America, Not Duterte, Failed the Philippines

America, Not Duterte, Failed the Philippines

Washington pushed the Philippines away by failing to honor moral, if not legal, obligations to its long-standing ally.


Third, Beijing will also impede Duterte from completing his pivot to China. After all, the Philippines, whether it publicly admits to it or not, is involved in a zero-sum contest with the Chinese state. Beijing now labels its South China Sea claims as “core” and “irrefutable,” and Duterte, although he can make temporary accommodations on issues like fishing rights, cannot compromise sovereignty. If he cedes territory as Beijing demands, he could lose his job. In October, on the eve of the president’s trip to Beijing, Supreme Court Senior Associate Justice Antonio Carpio remarked that Duterte can be impeached if he surrenders Scarborough Shoal. Duterte may say China “has never invaded a piece of my country all these generations”—what he told the Chinese during his October visit—but that is manifestly untrue. And Beijing is ramping up efforts to dominate specks that Filipinos believe are theirs.

Fourth, many in Manila are concerned about Duterte moving the Philippines into the Chinese sphere of influence. Among the pro-U.S. voices is the influential Fidel Ramos, a former president. Ramos, who has counseled Duterte, called his anti-U.S. statements “discombobulating,” and there is general concern in the Philippine capital about anti-Americanism getting out of control. The Philippine military, which has seen fit to change presidents from time to time, is almost uniformly pro-American.


These attitudes are in line with Philippine popular opinion. Poll after poll indicates general support for America, usually around 90 percent. No country, as the last Pew Research Center survey notes, has a more favorable view of the United States than the Philippines. And, predictably, poll after poll indicates that the Philippine public expects Duterte to defend the country’s sovereignty. A recent Pulse Asia survey showed that 84 percent of Filipinos want Duterte to assert rights over South China Sea features, in accordance with the July 12 Hague ruling. In a response to growing public concern, Foreign Minister Yasay revealed in January that he had filed formal protests with Beijing over its activities at Scarborough and in the Spratly chain.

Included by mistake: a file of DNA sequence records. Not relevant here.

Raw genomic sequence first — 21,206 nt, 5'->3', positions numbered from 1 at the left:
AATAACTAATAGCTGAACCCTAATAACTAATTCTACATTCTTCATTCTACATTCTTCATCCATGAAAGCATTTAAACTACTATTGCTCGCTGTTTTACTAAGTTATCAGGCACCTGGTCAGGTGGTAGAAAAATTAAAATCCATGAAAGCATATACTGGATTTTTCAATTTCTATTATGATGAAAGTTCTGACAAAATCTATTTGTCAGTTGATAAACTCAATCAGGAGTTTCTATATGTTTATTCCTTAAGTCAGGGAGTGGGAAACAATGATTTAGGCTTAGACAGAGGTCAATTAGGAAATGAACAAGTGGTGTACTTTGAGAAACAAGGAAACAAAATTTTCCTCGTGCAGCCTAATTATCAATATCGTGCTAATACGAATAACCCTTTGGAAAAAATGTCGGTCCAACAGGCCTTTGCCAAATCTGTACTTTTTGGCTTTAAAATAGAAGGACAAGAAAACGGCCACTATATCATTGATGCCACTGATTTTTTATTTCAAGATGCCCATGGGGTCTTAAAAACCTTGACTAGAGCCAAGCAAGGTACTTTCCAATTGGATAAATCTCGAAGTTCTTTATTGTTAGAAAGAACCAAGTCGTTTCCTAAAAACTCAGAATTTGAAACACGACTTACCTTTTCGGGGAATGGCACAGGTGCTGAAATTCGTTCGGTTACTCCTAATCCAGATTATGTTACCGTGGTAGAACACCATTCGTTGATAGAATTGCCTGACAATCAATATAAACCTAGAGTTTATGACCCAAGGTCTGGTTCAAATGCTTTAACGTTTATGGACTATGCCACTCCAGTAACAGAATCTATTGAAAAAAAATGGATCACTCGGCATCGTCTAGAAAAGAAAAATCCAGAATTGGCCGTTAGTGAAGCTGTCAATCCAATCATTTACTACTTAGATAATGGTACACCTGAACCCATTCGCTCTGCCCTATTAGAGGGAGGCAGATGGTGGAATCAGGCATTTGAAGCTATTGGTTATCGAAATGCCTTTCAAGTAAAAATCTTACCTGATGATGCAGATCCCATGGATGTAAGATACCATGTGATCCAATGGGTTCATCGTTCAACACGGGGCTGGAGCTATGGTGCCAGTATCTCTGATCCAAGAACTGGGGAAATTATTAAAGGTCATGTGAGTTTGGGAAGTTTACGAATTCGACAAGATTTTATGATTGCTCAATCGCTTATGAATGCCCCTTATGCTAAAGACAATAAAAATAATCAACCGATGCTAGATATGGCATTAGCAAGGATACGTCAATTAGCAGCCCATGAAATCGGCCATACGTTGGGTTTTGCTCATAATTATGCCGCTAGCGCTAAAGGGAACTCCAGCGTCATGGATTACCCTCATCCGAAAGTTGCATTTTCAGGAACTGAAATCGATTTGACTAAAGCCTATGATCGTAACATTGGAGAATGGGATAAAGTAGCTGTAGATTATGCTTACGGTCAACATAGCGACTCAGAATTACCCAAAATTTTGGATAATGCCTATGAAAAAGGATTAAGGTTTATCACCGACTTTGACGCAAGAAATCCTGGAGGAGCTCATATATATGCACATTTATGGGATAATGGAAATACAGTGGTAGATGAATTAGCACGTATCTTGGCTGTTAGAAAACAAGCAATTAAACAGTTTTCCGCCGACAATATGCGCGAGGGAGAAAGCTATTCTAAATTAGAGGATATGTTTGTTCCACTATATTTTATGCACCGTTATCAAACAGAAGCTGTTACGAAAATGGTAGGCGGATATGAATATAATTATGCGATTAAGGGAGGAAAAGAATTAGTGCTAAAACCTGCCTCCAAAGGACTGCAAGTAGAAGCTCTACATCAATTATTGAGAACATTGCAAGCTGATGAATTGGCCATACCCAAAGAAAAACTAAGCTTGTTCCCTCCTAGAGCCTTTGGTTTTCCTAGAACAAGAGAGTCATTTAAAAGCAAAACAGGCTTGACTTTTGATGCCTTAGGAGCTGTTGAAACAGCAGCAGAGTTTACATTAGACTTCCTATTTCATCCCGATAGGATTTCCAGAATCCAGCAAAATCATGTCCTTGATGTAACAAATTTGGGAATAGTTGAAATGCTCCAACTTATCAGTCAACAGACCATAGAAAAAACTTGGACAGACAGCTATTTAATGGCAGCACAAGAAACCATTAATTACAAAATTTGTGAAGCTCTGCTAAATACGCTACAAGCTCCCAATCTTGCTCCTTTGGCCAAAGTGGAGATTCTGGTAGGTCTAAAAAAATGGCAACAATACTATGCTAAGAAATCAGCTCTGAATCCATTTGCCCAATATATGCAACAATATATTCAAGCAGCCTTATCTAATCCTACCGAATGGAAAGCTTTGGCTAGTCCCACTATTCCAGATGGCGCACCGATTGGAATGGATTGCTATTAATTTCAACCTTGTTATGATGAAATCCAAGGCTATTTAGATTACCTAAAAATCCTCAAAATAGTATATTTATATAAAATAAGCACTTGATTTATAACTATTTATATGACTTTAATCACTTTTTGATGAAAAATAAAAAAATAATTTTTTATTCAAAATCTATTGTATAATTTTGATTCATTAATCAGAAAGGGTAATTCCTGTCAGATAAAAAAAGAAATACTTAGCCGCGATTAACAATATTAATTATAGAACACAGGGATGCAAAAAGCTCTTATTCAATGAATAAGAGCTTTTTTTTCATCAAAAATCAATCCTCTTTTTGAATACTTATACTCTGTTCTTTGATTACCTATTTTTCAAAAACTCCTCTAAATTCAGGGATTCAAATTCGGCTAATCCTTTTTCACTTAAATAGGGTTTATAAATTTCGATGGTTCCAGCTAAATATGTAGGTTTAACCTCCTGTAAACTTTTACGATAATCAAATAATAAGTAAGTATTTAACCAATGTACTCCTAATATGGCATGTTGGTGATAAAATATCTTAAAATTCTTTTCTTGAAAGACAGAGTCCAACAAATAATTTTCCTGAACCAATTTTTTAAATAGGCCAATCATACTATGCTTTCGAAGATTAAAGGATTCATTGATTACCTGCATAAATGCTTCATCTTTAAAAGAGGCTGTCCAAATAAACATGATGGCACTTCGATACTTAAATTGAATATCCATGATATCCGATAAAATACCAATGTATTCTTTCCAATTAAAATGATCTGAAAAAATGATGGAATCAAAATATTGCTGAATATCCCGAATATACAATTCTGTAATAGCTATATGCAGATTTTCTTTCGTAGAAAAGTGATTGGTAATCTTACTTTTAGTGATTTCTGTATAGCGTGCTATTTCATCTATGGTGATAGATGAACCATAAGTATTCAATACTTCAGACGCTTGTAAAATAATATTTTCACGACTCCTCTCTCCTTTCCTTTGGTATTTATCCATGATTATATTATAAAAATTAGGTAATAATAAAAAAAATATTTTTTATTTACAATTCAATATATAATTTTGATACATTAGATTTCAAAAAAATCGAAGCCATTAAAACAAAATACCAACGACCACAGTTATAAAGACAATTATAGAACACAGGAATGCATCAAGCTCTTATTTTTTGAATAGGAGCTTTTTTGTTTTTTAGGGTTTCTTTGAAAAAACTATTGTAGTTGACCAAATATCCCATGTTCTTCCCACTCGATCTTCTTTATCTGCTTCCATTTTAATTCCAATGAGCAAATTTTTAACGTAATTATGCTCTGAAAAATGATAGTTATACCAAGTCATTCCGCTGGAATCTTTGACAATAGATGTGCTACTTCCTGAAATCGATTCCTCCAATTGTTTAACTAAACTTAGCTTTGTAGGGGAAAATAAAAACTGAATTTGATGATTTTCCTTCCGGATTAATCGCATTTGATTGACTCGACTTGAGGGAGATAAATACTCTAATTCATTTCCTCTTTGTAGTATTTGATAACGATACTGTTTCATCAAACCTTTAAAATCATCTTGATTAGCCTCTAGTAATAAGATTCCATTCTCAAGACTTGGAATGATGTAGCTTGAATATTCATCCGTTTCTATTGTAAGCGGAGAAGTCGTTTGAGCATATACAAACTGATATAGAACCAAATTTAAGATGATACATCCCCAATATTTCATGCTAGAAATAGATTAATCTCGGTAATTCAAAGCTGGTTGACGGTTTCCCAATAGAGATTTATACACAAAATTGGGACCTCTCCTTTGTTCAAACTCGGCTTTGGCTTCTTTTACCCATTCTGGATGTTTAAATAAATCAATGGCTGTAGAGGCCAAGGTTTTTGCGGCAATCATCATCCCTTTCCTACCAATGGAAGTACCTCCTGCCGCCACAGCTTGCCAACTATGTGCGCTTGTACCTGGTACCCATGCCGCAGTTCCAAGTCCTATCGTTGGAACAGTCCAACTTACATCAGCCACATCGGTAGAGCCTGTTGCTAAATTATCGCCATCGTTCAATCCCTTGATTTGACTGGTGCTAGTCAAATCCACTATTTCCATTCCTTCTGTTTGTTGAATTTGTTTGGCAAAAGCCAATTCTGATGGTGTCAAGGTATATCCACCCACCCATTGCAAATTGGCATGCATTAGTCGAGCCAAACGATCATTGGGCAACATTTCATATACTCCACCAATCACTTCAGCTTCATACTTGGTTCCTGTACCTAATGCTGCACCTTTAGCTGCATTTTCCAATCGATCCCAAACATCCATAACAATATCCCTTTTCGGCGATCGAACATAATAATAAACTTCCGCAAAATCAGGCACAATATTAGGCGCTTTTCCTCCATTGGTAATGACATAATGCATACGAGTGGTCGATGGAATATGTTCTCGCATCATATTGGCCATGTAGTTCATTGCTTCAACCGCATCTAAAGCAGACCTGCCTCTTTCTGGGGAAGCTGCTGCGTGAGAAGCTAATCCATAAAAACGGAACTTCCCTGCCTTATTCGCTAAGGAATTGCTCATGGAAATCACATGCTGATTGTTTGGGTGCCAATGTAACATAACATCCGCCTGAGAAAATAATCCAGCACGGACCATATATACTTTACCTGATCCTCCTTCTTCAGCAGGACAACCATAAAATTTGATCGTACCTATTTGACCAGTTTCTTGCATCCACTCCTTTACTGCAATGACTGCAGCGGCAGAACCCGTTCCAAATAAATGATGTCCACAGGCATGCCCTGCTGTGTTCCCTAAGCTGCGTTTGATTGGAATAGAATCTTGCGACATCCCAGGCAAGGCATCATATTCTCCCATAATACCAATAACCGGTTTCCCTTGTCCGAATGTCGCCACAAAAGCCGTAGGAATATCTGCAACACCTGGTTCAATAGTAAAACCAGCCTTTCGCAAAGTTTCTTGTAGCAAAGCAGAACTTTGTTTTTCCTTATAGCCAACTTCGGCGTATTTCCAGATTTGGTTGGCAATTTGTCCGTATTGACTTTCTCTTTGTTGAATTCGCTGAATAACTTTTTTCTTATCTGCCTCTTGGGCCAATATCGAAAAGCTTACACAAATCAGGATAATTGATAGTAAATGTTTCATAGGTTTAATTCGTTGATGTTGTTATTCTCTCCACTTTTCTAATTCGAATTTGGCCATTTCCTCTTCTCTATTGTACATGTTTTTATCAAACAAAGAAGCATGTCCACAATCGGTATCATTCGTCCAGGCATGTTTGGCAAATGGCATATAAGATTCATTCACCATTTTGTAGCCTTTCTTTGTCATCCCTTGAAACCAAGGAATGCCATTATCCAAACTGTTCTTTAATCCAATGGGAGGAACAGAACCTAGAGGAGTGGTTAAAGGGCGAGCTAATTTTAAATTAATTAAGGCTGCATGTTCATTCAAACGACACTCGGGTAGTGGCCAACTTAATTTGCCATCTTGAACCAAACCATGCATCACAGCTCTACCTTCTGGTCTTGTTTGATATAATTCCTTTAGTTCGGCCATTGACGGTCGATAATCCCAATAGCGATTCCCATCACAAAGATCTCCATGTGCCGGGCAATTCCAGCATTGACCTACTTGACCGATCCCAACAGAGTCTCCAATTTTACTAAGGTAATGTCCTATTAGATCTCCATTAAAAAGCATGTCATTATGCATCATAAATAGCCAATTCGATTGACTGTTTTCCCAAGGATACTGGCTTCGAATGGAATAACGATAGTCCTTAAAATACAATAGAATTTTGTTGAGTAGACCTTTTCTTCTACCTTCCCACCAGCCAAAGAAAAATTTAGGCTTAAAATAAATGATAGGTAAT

FINALLY, DUTERTE’S ability to reorient Manila’s policy will eventually be undermined by an erosion in his popularity at home. So far, the president enjoys wide support, effectively giving him the latitude to do what he wants. Up to now, his war on drugs has been the centerpiece of his governance and, it appears, the main reason for his big following. The war, marked by extrajudicial executions and state-sponsored murders, has been bloody, claiming over seven thousand lives since his inauguration. During this period, police have been “pro-actively gunning down suspects,” the conclusion Reuters draws from a 97 percent kill rate in police raids.

“Duterte Harry’s” extraordinary campaign has encountered stiff opposition from the Catholic Church and human-rights activists, however, and the president has begun to feel the heat. One of the first signs of trouble for him appeared in late January when Malacanang Palace, the presidential office, had to ask the public to give the “Punisher,” another of Duterte’s nicknames, “an allowance for mistakes.”

Mistakes, like the October kidnapping and killing of a South Korean businessman by antinarcotics officers at the Philippine National Police headquarters, have already slowed his drug war, leading to the late January suspension of the effort. And as more horrible stories pile up, his brutal campaign will surely lose support as police excesses become too blatant—and as his attacks against the Church force the bishops to go on the offensive against him.

Furthermore, another bad sign for Duterte is the reports of growing corruption. The country fell on Transparency International’s Corruption Index last year, and the appearance of venality is something that will affect his legitimacy. Duterte should remember that another tough-guy president, Joseph Estrada, was ousted from power over the issue.

All these domestic trends are crucial because, as Duterte loses altitude, he will inevitably lose the clout to fundamentally change the balance of power in East Asia. Yet President Trump may only have a small window to reverse Manila’s course. In January, Duterte said he was going to Beijing in May to meet Xi Jinping again. That’s about the same time he is expected to travel to Russia.

Why is Duterte intent on traveling to Beijing and Moscow? In September, he said he might “cross the Rubicon” and end the mutual-assistance treaty with the United States in order to ink defense pacts with China and Russia.


Gordon G. Chang is the author of The Coming Collapse of China. Follow him @GordonGChang.

Image: President Rodrigo Duterte and President Xi Jinping shake hands prior to their bilateral meetings at the Great Hall of the People in Beijing on October 20, 2016. Wikimedia Commons.